A further source of frustration, especially if you’re a taxi dispatcher or the developer of a ride-sharing app, is that many important spots have no specific address at all—say, a restaurant inside a park or a factory in an industrial zone that might have several gates but only one street number. United Parcel Service Inc. estimates that it could save $50 million a year by reducing each driver’s route by just one mile per day.
One obvious answer would be geocoordinates, but long strings of numbers are devilishly difficult to remember and notoriously easy to get wrong. That system is further complicated because it uses separate, though related, numbering schemes: degrees-minutes-seconds (like a clock, with each hour representing 1/24th of the Earth’s surface) and a decimal version.
As developing countries urbanize, the problem is intensifying. In places such as Jakarta, Mumbai, Rio de Janeiro, and the region around Tzaneen, many thousands of people might be living informally without addresses. That spells trouble for emergency services and online businesses that want to deliver goods. “In a lot of emerging markets, e-tailing and ride-hailing are booming,” says What3Words Chief Executive Officer Chris Sheldrick. “And there are huge issues with addresses, even in developed cities.”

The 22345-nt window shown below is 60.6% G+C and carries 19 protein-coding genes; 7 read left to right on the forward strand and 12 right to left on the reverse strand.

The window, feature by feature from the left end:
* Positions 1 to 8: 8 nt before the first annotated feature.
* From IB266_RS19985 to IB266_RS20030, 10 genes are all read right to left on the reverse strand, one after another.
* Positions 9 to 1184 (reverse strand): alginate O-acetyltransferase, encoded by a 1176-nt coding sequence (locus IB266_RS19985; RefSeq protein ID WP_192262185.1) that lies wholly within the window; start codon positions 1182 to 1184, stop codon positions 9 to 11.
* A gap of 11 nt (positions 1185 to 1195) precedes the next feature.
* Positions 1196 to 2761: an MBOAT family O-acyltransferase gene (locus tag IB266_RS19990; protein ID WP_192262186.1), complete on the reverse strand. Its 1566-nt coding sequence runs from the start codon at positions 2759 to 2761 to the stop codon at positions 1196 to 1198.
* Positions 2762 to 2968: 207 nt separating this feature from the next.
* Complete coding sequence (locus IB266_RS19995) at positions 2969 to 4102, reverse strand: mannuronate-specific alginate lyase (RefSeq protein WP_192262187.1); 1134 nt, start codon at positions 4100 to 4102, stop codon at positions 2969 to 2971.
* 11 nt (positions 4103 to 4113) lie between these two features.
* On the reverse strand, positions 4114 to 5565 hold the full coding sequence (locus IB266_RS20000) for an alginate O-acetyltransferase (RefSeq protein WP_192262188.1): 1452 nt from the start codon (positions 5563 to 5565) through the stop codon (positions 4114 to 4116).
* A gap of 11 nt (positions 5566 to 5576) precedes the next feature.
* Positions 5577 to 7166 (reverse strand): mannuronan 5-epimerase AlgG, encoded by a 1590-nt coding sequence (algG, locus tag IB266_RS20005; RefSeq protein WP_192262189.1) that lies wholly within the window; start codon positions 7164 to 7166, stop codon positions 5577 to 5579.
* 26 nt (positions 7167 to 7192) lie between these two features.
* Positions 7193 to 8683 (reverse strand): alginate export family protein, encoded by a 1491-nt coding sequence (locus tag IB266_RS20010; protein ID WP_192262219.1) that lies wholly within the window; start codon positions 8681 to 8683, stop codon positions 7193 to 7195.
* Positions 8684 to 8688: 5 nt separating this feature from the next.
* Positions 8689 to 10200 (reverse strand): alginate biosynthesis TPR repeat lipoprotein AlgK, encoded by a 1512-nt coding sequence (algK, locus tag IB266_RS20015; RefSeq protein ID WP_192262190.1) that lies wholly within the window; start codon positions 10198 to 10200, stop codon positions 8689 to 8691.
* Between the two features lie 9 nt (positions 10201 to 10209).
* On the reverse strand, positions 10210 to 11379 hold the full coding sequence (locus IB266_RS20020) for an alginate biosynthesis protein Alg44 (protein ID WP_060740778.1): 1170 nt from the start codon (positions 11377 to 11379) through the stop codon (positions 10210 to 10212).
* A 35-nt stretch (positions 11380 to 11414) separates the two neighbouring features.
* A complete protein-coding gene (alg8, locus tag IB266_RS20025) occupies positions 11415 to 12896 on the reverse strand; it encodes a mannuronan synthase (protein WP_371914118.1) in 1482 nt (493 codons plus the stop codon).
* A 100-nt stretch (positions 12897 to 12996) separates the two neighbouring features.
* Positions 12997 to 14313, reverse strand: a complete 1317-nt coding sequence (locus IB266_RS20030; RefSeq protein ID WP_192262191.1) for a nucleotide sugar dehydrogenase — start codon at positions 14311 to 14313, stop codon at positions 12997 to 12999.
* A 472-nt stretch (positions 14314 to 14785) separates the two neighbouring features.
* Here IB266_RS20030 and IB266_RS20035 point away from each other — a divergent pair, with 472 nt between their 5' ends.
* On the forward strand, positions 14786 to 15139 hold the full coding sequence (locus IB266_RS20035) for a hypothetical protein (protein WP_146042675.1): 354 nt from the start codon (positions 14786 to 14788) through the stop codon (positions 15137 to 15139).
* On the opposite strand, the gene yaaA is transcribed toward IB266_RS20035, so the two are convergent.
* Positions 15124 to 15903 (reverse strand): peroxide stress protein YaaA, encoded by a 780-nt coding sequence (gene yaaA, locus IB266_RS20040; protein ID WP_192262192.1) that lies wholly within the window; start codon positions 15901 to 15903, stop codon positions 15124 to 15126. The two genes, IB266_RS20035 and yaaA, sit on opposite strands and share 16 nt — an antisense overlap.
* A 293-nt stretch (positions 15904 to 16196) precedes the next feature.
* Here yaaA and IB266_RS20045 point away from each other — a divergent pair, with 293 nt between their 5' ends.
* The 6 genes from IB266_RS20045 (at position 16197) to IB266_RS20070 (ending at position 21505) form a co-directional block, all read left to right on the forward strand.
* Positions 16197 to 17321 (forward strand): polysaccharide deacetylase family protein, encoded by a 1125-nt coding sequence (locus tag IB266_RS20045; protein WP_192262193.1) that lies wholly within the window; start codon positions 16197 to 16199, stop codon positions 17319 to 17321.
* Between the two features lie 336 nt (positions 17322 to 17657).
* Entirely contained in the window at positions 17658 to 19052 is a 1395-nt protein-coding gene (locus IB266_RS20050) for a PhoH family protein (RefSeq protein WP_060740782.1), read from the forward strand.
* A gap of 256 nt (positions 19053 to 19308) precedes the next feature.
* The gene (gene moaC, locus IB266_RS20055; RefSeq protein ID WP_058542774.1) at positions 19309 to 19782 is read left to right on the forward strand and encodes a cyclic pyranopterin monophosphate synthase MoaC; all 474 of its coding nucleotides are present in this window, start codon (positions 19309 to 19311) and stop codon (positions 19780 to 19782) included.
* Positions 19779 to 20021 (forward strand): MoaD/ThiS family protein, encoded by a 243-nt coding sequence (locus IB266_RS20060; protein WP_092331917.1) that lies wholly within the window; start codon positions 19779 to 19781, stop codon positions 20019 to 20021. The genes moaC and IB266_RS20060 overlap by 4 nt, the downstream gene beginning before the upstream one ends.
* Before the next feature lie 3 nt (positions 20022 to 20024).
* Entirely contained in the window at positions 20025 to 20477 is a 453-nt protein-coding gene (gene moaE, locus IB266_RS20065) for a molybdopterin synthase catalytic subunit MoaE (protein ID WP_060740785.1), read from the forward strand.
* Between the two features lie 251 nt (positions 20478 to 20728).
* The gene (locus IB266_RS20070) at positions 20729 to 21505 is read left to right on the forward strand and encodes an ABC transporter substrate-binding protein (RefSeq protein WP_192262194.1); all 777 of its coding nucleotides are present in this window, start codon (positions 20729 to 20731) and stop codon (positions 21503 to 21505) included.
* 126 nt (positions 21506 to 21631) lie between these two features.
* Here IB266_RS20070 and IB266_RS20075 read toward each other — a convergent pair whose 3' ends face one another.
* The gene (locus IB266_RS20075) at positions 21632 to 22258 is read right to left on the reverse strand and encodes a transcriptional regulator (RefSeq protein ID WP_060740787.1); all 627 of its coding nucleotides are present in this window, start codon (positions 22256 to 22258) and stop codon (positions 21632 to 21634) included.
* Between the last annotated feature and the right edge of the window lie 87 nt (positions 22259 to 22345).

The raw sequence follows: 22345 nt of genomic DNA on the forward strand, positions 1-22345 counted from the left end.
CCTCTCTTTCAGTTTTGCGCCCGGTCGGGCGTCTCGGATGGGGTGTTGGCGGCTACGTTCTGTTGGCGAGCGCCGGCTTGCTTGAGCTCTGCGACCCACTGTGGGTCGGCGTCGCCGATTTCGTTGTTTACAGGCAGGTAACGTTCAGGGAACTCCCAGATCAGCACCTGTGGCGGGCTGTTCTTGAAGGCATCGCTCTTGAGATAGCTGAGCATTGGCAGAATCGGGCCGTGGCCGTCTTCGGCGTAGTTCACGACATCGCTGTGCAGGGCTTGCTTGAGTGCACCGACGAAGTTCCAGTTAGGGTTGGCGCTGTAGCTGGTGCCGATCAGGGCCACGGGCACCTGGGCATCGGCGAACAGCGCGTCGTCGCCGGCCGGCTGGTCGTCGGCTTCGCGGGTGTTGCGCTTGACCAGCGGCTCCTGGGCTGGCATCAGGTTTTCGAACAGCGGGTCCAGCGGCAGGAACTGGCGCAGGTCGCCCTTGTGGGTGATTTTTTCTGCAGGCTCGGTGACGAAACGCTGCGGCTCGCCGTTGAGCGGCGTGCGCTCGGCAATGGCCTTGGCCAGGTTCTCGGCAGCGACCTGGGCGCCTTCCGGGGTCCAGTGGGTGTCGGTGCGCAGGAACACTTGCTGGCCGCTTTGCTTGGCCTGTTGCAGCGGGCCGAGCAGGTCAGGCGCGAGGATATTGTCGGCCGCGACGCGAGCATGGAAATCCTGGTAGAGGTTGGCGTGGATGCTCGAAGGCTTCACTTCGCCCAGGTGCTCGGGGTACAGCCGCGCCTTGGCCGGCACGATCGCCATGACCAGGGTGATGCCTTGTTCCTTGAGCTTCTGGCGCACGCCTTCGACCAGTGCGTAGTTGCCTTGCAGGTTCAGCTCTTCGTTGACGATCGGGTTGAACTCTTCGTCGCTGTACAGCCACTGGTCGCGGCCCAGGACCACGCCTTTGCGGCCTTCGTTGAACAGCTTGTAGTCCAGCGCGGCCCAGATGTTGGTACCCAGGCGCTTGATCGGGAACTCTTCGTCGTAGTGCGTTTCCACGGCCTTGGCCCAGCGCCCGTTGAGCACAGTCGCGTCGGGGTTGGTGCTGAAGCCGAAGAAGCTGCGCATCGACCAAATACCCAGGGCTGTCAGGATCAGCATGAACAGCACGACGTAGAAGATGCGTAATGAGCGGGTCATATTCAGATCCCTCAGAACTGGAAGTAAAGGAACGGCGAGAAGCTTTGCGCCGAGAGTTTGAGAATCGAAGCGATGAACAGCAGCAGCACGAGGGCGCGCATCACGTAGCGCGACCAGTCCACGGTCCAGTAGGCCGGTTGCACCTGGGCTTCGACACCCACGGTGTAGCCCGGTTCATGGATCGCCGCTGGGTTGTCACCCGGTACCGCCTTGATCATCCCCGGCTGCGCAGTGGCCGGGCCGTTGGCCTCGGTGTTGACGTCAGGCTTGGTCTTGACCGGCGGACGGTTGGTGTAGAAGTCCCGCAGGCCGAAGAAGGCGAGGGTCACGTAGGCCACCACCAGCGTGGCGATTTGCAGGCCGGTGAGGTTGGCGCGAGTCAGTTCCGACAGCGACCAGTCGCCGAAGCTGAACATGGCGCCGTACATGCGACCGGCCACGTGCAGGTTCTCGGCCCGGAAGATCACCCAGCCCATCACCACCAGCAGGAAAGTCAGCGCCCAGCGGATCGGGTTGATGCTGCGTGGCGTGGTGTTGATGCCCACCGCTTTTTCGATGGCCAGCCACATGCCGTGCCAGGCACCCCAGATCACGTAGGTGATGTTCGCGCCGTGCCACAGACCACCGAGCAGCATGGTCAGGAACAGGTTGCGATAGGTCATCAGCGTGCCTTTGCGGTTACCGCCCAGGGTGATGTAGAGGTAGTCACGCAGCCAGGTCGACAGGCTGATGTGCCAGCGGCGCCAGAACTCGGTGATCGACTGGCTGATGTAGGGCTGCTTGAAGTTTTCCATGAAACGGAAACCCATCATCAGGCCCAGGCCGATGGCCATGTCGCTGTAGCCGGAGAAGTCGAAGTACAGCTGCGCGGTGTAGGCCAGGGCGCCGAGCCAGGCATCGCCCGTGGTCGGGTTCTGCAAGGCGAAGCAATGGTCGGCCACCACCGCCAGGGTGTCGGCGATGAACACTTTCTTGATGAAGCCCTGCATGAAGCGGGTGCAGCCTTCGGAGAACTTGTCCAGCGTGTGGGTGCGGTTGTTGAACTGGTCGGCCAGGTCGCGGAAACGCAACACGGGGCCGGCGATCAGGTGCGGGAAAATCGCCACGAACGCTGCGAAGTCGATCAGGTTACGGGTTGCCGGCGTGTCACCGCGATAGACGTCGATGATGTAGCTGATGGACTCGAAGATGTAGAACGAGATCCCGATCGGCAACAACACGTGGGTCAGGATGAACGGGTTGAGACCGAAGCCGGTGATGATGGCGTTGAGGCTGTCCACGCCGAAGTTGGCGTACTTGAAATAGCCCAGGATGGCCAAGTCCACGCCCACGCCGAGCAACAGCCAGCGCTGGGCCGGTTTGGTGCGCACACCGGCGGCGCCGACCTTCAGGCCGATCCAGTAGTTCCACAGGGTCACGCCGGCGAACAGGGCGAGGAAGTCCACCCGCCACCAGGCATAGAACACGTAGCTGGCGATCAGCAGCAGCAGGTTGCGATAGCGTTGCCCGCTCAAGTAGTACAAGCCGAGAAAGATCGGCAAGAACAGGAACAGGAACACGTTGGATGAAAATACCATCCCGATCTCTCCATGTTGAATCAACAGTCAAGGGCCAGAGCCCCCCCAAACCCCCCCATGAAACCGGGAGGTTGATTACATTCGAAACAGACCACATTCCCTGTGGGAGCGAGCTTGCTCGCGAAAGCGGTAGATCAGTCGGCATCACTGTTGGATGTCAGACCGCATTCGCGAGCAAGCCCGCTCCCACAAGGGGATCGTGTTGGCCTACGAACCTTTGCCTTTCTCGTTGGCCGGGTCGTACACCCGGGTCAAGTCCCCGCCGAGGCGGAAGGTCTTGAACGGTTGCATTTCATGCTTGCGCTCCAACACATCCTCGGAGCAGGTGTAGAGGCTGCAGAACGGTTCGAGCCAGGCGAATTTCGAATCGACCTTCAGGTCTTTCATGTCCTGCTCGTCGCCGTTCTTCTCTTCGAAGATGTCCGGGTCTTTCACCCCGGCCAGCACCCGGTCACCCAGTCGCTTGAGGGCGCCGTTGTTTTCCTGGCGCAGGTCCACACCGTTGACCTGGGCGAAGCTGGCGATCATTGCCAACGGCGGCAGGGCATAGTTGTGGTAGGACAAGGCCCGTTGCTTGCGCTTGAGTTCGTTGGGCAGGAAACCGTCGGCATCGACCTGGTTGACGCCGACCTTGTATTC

Sheldrick, 37, won’t discuss financial details, but the company, which has about 80 employees, has roughly doubled in size every year since it was founded in 2013. It’s received more than $27 million in venture backing from investors such as Intel Capital Corp. “They hit upon the real and growing problem of communicating location accurately and simply,” says Abdul Guefor, Intel Capital’s U.K. investment director. He says the system could become a big profit generator with the switch to driverless cars and drone deliveries.
Disrupting addresses has recently attracted considerable attention. A few years ago, TomTom backed a system that assigned every place on Earth an alphanumeric code, but the idea didn’t gain much traction. Nor have systems proposed by CitoCode, which lets users generate a unique three- to six-character address akin to a TinyURL that maps to a specific place, or Google, which has introduced Plus Codes, a series of letters and numbers to pinpoint a spot.